Islamist militants wearing military uniforms and strapped with explosives attacked a military run school Tuesday in the northwestern Pakistani city of Peshawar. At least 141 people were killed in the horrific attack, most of them young students. VOA reporter Ayaz Gul visited the devastated school and attended the funeral of the principal who courageously tried to save her students from the deadly attack.
Video

Video Nigerians Fleeing Boko Haram Languish in Camp Near Capital

In its five-year effort to impose Islamic law in northeastern Nigeria, the Boko Haram extremist group has killed thousands of people and forced hundreds of thousands to flee. Some of those who ran for their lives now live in squalor on the edges of the capital, Abuja. Chris Stein reports for VOA.
Video

Video Putin Says Russian Economy Will Emerge Stronger

Russian President Vladimir Putin has said his country's sinking economy will not only recover but also become stronger, despite falling oil prices and Western sanctions over Ukraine. VOA's Daniel Schearf reports.
Video

Video Detained Turkish Journalists Follow Teachings of US-Based Preacher

The Turkish government’s jailing of critical journalists has sparked international condemnation and is being seen as an effort to undermine the followers of an ailing Turkish preacher based in the United States. VOA religion reporter Jerome Socolovsky has more.
Video

Video ‘Anti-Islamization’ Marches Increase Tensions In Germany

Anti-immigrant rallies in Germany have been building in recent weeks, peaking Monday night in the city of Dresden where tens of thousands of people turned out to demonstrate against what they call the ‘Islamization’ of the West. Germany has offered asylum to more Syrian refugees than any other country, and this appears to have set off the protests. Henry Ridgwell reports from London.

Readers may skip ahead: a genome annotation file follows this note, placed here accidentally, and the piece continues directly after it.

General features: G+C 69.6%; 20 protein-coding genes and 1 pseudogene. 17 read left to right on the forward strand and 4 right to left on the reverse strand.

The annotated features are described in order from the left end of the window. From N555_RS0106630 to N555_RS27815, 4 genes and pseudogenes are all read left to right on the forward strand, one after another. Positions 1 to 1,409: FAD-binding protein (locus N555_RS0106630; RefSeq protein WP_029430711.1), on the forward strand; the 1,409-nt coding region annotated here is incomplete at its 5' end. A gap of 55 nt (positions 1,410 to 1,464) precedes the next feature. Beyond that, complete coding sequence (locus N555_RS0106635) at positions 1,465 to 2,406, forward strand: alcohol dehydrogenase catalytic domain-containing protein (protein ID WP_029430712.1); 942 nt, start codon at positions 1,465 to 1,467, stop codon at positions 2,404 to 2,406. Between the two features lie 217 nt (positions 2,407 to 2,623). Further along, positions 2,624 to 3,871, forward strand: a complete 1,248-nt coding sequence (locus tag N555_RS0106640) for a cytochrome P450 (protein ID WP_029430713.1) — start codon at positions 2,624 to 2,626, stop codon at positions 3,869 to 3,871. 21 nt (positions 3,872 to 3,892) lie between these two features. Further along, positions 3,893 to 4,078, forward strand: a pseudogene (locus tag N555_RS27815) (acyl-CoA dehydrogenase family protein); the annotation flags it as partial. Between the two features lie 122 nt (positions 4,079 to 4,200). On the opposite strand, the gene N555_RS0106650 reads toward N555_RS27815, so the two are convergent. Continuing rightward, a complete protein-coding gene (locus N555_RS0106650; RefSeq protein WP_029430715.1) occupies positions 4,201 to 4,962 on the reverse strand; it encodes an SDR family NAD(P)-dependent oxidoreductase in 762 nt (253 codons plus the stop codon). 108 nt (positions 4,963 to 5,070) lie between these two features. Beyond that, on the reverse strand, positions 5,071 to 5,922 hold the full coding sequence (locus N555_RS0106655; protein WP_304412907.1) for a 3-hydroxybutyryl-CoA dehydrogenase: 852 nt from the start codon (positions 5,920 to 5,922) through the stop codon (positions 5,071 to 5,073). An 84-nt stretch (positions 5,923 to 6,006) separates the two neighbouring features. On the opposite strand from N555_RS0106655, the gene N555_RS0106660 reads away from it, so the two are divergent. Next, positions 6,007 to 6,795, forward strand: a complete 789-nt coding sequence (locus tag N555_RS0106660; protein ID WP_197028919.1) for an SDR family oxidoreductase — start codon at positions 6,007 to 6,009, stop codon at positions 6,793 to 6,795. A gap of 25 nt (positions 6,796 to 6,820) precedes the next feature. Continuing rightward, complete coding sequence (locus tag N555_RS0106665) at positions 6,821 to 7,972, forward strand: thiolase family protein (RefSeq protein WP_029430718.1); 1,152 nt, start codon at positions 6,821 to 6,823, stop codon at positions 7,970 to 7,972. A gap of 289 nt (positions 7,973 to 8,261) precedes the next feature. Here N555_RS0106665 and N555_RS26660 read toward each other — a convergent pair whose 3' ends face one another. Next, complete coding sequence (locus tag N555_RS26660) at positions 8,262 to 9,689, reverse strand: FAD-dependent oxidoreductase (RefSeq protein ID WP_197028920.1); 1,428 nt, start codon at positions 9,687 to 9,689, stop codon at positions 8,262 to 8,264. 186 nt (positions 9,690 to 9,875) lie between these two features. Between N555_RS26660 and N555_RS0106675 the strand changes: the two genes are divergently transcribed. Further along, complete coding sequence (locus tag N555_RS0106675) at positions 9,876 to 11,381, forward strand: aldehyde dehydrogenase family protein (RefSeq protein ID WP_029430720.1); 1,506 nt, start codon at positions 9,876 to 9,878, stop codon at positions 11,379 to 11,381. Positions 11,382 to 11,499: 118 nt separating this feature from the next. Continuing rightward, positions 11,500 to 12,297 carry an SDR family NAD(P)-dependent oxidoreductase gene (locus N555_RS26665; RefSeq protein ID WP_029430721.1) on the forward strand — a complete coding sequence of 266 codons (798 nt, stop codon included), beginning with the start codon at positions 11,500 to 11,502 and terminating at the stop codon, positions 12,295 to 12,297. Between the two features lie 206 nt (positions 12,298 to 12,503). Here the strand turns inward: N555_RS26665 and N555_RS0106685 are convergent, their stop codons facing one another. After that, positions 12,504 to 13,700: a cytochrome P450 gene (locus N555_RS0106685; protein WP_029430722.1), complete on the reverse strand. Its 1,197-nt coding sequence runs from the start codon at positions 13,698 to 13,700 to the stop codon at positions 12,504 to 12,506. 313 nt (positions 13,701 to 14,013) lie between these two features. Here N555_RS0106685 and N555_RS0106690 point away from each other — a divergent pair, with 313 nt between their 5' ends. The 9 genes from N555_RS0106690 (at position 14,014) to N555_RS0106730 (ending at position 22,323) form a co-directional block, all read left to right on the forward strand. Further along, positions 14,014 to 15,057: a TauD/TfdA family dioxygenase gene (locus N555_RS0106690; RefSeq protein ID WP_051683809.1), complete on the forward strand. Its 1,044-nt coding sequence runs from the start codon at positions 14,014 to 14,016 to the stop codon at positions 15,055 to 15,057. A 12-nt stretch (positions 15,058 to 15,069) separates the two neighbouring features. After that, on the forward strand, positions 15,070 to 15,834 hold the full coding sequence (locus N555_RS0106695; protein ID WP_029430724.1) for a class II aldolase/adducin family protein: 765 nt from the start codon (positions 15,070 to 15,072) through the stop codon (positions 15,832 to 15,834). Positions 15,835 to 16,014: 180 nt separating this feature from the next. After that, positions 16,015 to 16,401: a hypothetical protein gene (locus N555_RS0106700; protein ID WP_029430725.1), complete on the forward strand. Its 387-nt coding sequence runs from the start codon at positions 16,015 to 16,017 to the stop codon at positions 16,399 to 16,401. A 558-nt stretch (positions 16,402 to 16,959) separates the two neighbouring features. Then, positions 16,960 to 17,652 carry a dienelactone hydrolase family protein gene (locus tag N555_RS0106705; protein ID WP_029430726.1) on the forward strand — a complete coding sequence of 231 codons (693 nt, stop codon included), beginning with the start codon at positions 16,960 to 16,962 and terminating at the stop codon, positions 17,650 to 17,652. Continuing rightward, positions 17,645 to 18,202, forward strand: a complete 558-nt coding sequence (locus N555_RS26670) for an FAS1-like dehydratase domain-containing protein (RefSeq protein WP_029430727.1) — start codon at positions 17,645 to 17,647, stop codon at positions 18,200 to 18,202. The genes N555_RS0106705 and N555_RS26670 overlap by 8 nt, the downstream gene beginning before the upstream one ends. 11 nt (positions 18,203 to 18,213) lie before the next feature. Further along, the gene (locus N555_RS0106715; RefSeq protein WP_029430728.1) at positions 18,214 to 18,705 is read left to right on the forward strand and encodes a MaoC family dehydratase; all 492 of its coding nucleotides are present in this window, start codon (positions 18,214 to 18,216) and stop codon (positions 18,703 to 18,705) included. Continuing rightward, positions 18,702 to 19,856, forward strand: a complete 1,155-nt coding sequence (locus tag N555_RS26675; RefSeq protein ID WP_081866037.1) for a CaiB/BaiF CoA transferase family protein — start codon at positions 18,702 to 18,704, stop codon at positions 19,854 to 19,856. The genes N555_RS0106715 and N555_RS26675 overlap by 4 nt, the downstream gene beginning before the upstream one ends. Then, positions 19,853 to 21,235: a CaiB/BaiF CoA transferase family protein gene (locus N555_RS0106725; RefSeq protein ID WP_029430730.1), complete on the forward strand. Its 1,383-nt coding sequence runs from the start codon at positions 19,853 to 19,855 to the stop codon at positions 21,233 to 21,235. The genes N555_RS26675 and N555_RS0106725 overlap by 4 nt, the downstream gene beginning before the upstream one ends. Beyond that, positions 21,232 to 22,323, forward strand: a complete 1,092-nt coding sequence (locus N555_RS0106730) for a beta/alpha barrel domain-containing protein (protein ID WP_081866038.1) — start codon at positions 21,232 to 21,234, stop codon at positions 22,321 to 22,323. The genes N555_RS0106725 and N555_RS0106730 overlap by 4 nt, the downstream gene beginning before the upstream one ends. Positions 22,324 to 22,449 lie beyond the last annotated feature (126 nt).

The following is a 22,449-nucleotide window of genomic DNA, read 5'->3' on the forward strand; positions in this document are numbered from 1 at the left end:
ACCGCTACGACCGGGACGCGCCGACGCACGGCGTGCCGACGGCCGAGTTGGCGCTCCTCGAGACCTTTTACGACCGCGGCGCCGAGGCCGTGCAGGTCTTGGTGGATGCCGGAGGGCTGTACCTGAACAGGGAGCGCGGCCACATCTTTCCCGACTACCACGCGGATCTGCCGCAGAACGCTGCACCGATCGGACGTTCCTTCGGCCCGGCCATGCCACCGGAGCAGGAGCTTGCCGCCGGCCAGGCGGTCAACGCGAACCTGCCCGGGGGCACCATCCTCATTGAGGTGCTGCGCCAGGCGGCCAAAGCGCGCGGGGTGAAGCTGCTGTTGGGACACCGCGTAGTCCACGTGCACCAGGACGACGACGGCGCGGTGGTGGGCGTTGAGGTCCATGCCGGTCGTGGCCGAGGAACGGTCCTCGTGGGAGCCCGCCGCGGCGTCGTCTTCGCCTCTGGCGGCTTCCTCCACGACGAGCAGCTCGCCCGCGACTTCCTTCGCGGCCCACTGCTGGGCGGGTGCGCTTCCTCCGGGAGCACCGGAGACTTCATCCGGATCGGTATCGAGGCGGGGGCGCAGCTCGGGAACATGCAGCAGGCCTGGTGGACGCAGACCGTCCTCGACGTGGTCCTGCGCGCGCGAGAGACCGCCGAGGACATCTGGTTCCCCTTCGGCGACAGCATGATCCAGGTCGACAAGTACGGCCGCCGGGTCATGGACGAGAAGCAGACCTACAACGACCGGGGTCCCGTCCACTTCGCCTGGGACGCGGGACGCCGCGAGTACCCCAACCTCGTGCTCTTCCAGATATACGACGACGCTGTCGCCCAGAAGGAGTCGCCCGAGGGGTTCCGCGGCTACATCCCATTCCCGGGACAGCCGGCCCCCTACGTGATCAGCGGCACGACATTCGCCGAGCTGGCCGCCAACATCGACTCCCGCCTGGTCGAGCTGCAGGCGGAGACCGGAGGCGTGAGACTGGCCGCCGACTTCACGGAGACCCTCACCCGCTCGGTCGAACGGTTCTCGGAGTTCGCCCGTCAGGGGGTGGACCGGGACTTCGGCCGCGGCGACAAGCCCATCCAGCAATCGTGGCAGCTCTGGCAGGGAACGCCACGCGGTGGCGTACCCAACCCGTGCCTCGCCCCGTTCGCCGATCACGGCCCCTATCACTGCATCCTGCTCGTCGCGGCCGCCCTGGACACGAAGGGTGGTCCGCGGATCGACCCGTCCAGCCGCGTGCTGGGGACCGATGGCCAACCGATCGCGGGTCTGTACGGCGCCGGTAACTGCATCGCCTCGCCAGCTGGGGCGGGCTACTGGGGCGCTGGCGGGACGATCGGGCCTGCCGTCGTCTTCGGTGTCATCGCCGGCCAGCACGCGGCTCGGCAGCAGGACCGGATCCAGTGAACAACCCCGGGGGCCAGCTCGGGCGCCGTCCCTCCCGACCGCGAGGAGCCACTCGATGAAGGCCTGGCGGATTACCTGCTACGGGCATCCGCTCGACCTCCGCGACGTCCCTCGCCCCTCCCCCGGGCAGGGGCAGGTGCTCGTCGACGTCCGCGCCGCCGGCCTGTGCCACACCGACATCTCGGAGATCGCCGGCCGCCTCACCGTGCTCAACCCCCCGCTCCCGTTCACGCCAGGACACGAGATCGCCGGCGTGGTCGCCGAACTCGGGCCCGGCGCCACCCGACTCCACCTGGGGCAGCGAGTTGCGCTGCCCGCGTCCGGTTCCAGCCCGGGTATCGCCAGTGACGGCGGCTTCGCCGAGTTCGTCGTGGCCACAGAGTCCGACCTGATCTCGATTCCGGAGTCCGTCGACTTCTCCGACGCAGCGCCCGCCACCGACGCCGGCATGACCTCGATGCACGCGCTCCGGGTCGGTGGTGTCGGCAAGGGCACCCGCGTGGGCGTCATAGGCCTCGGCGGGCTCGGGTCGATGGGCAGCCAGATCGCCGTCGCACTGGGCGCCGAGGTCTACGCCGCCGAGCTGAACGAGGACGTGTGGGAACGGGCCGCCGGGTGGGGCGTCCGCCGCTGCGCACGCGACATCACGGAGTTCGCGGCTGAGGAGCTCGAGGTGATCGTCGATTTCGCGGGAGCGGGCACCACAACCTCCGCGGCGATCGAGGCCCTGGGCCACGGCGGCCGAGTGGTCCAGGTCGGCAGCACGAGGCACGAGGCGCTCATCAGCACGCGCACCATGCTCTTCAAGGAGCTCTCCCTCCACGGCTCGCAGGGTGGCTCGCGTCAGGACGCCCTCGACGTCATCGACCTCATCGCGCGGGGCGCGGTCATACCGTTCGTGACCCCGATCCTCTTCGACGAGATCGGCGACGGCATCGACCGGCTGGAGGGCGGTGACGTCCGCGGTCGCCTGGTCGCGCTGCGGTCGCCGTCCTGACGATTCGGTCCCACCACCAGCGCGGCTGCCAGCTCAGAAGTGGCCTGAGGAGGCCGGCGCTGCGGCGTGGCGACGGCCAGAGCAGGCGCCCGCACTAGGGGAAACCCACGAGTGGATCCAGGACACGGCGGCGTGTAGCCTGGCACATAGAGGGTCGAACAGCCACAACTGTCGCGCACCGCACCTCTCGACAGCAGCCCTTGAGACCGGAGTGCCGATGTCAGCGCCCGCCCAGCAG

Video

Video Aceh Rebuilt Decade After Tsunami, But Scars Remain

On December 26, 2004 there was an earthquake in the Indian Ocean so powerful it caused the Earth’s axis to wobble a few centimeters. Onshore on the island of Sumatra, the resulting tsunami was devastating. A decade later, VOA Correspondent Steve Herman reports from Banda Aceh, Indonesia, where although there is little remaining evidence of the physical devastation, the psychological scars among survivors remain.
Video

Video Refugees Living in Kenya Long for Peace in the Home Countries

Kenya is host to numerous refugees seeking safe haven from conflict. Immigrants from Somalia face challenges in their new lives in Kenya. Ahead of International Migrants Day (December 18) Lenny Ruvaga has more for VOA News from the Kenyan capital.

All About America

AppleAndroid